“Music’s only in the forefront because I ain’t get a job,” he added. “If the Knicks gave me an offer like, ‘Here you go, Iman, the terms you want,’ let’s go! I’ve been preparing myself for that call. It’s not that I turned myself into rapper me if basketball didn’t work out. Rapper version of me is still there.”
He is broadening his horizons, though, including by appearing on Lena Waithe’s new BET sitcom, Twenties. However, this iisn’t his first foray into TV. He was a star on the VH1 hit reality show Teyana & Iman, which aired for one season in 2018. According to him, though greenlit for Season 2, they didn’t proceed with the series because of yet another situation where terms couldn’t be agreed on. However, he says that doesn’t mean it’s a done deal for that series.
“It’s a dot, dot, dot. It’s another thing where we didn’t say the show is done, we just couldn’t agree on the terms of what’s going on,” he said. “So it’s like, we’ll figure out the next move, but it’s not over. We’re actually in the middle of movement, it’s just, we can’t at this point, even with Junie, we can’t ask Junie to be on camera for free. She’s the biggest star in the house. I’m so serious. It’s so dope to see this kid. She knows nothing but love, she knows to give off a good vibe. She’s just a good kid, man. Now when we pull up people don’t even ask about us. We can be at the club and people are like, ‘Where’s Junie?’ She’s at home!”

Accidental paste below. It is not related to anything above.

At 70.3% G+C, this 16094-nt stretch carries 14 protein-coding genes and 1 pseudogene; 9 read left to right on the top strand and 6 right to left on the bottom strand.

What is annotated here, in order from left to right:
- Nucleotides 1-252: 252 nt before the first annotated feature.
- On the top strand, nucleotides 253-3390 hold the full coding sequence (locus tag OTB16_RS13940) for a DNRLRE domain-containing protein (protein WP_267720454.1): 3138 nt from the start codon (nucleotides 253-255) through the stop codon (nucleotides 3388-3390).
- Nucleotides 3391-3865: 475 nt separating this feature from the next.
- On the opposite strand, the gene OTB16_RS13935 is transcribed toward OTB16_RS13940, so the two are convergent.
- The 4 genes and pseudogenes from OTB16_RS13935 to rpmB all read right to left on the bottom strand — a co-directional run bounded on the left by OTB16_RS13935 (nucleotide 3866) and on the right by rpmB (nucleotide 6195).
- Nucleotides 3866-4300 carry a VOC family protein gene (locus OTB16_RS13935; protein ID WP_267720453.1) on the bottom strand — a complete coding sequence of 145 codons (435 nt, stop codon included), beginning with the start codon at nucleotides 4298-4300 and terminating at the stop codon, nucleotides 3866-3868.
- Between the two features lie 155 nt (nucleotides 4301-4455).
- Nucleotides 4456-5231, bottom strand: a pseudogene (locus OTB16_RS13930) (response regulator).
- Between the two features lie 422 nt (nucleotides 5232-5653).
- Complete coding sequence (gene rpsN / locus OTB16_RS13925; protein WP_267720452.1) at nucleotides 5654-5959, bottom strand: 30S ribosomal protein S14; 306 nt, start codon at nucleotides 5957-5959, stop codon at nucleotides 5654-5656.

While filming for the series is stalled, we were able to ask Shumpert, NBA star, rapper, actor, reality personality and officially a man of many hats, how he’s conquered family life and made a young marriage to Taylor work in the social media age. He admitted it can be rough at times, but as someone who has proven to be committed to the passions in his life, his marriage and family might be the most important passion project of all.
“We fight for it, man. Honestly,” he said. “We try to always give off a good energy and keep certain things private, but we never lie about how hard it is.”
The couple welcomed daughter Iman Tayla “Junie” Shumpert Jr. in 2015 and married in 2016.
“We’ve faced some tough times, overcome some tough stretches. Marriage is a constant body of work. You’re going to be proud of it. You’re going to step back and be like, ‘Wow,'” he added. “It makes you love somebody more because you can’t believe you got through certain things. You’re not glad it happened, but it’s a you are glad it happened type of thing because you feel closer. We constantly trust that no matter what we go through, we’re going to end up closer. You’ve got to fight for that. You can’t be weak about it. It’s going to be some stuff that can really scar you and really cut you deep. There’s going to be some stuff that you just, it annoys you and you just don’t want to be a part of. Your partner is going to be hurting and you as the other partner can’t fix it. It’s not for you to fix, it’s for you to be there, for you to be a rock. You’ve got to be a partner and say, ‘I’m going to hold it down.’ People will say they hold it down, but they don’t know what holding it down is. Really, holding it down hurts a lot of times and it’s because you don’t all the way have an understanding. But like I said, chasing the understanding between two people, especially once a kid is involved, I could live for that. I could live for that.”